The Jacksonville Police and Fire Pension Fund is asking the 1st District Court of Appeal in Tallahassee to reconsider its decision to upheld a local ruling that the city of Jacksonville violated the state’s Government in the Sunshine law during pension negotiations in 2013.
A three judge panel unanimously upheld the ruling of local Circuit Judge Waddell Wallace, who found in favor of a Sunshine lawsuit filed by Times-Union Editor Frank Denton.
The Fire Pension Fund said it planned to ask for a rehearing in a notice of joint developments filed with Wallace. That notice did not say why they were seeking a rehearing, or what the arguments would be.
Usually when a notice for rehearing is filed attorney’s ask for the case to be reconsidered “en banc” by every judge on the appellate court. The notice in this case does not say if that’s what attorney’s want.
The Fire Pension Fund and the city of Jacksonville are co-defendants in the case, but it appears as if it is only the Fire Pension Fund that is asking for the rehearing.
Wallace in his 2013 ruling found the city and the Police and Fire Pension Fund had “confidential, non-public collective bargaining negotiations” where public talks were required in violation of the state’s open records law.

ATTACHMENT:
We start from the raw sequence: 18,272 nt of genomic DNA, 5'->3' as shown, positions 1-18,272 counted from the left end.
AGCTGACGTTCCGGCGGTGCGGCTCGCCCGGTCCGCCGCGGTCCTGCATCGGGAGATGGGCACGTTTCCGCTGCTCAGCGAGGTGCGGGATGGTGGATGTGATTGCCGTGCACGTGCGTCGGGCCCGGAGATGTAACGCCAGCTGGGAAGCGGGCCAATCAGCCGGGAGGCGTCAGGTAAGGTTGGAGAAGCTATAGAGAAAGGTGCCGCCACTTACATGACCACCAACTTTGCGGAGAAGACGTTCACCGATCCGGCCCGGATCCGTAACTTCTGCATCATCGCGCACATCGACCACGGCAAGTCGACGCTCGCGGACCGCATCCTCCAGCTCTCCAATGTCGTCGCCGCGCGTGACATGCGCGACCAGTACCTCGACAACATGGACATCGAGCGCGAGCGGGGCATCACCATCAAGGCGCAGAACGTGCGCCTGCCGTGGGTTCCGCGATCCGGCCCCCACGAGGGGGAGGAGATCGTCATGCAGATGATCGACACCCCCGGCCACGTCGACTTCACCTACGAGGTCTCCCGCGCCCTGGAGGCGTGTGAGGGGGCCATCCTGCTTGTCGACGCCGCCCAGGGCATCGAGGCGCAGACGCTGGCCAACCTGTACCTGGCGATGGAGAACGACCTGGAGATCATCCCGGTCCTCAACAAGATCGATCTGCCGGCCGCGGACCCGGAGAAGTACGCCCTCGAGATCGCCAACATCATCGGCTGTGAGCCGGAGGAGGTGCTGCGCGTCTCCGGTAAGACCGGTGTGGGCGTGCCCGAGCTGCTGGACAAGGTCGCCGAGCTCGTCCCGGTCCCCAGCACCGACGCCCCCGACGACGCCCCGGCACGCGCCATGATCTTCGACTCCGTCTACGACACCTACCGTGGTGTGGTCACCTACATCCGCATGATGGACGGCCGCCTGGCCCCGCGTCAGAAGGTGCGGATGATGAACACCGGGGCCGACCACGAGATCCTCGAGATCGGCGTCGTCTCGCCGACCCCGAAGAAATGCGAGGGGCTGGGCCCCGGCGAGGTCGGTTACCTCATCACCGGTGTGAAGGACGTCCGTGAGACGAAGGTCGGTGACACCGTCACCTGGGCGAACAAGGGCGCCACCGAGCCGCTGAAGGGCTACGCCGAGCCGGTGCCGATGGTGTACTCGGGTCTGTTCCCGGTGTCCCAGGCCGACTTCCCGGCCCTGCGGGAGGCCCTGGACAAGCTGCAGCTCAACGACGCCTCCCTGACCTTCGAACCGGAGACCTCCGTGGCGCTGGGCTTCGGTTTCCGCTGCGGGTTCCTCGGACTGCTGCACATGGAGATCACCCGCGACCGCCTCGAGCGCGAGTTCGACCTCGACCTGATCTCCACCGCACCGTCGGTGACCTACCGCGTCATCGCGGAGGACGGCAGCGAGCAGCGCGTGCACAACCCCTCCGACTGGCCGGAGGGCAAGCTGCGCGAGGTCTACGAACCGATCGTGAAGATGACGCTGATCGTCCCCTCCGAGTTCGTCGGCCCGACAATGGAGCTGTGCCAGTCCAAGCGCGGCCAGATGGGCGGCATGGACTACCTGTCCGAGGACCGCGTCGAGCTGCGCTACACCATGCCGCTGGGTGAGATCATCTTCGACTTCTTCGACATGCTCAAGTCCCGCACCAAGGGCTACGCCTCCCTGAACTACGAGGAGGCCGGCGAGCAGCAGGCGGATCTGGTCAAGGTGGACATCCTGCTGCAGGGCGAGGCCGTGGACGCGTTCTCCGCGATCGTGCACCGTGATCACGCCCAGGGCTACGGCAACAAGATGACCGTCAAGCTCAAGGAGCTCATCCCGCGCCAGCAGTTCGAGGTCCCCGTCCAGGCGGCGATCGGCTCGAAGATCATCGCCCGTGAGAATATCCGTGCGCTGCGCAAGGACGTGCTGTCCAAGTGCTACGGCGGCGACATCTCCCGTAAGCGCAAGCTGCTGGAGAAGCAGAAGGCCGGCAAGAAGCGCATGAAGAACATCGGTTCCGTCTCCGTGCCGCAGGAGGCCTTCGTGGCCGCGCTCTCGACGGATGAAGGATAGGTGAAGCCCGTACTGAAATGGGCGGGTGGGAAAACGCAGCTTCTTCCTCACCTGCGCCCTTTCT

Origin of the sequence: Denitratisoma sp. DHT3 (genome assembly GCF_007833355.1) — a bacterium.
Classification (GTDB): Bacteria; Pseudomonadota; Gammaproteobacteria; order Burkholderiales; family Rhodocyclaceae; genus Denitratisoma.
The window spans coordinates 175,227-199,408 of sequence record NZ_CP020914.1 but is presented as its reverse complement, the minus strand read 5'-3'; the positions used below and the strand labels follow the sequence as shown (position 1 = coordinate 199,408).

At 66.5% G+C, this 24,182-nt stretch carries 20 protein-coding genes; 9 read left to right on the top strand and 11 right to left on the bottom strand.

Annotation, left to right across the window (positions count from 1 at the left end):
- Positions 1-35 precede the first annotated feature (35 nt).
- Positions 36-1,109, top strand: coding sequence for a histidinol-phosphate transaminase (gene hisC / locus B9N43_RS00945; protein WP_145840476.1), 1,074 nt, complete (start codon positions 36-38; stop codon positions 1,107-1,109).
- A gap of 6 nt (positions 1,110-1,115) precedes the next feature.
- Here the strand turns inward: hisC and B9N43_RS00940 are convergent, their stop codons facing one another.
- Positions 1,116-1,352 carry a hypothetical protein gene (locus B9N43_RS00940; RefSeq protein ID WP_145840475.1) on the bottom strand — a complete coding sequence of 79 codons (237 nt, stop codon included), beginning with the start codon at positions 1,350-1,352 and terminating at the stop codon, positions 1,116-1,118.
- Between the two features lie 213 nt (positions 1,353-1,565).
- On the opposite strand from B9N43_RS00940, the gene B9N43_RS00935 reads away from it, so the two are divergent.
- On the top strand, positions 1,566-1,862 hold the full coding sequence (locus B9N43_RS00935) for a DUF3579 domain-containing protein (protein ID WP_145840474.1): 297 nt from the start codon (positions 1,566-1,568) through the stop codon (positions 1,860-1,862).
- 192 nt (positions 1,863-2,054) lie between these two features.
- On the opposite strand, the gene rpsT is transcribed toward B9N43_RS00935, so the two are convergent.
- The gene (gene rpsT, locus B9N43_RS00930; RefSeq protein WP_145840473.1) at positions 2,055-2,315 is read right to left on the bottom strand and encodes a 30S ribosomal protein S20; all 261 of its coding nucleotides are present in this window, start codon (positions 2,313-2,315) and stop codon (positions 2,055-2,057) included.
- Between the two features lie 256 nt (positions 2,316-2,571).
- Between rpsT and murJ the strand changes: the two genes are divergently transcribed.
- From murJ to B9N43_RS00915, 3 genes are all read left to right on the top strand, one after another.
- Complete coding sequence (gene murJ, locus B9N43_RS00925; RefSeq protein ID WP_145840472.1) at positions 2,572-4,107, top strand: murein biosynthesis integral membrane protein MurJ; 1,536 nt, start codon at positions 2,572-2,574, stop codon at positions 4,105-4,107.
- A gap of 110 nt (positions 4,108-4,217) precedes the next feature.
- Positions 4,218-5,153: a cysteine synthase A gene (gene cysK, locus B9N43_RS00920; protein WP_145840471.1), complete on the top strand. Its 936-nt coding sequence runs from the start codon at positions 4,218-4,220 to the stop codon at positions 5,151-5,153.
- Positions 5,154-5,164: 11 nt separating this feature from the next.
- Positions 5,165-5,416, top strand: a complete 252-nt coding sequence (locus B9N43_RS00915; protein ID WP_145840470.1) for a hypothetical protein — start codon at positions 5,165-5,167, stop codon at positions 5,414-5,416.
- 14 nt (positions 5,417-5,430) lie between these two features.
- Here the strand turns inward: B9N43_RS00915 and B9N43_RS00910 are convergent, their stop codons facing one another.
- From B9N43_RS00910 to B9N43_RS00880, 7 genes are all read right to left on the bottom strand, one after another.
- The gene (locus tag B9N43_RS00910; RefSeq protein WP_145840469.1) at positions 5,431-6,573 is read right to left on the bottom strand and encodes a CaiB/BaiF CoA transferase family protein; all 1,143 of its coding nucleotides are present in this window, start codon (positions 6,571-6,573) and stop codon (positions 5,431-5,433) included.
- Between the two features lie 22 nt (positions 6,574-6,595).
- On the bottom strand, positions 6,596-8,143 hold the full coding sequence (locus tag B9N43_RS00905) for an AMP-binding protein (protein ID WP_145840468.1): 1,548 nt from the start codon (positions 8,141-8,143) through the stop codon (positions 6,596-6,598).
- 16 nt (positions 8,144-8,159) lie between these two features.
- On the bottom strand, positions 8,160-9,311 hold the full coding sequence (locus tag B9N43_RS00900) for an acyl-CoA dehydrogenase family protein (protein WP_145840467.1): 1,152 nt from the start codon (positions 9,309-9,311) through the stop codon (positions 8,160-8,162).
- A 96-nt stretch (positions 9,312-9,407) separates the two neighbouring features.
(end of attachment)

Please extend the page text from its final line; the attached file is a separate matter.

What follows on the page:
The judge listed a series of ways the earlier talks violated state law, noting sessions weren’t open to the public, were conducted without reasonable notice and without minutes being taken — all requirements of public meetings under state law.
The appeals court also ruled that the city must pay Denton’s attorney fees for the appeals portion of the lawsuit. Wallace had previously ruled that the city would have to pay attorney fees for the trial portion of the lawsuit, and Wallace will likely decide the amount due after having a hearing.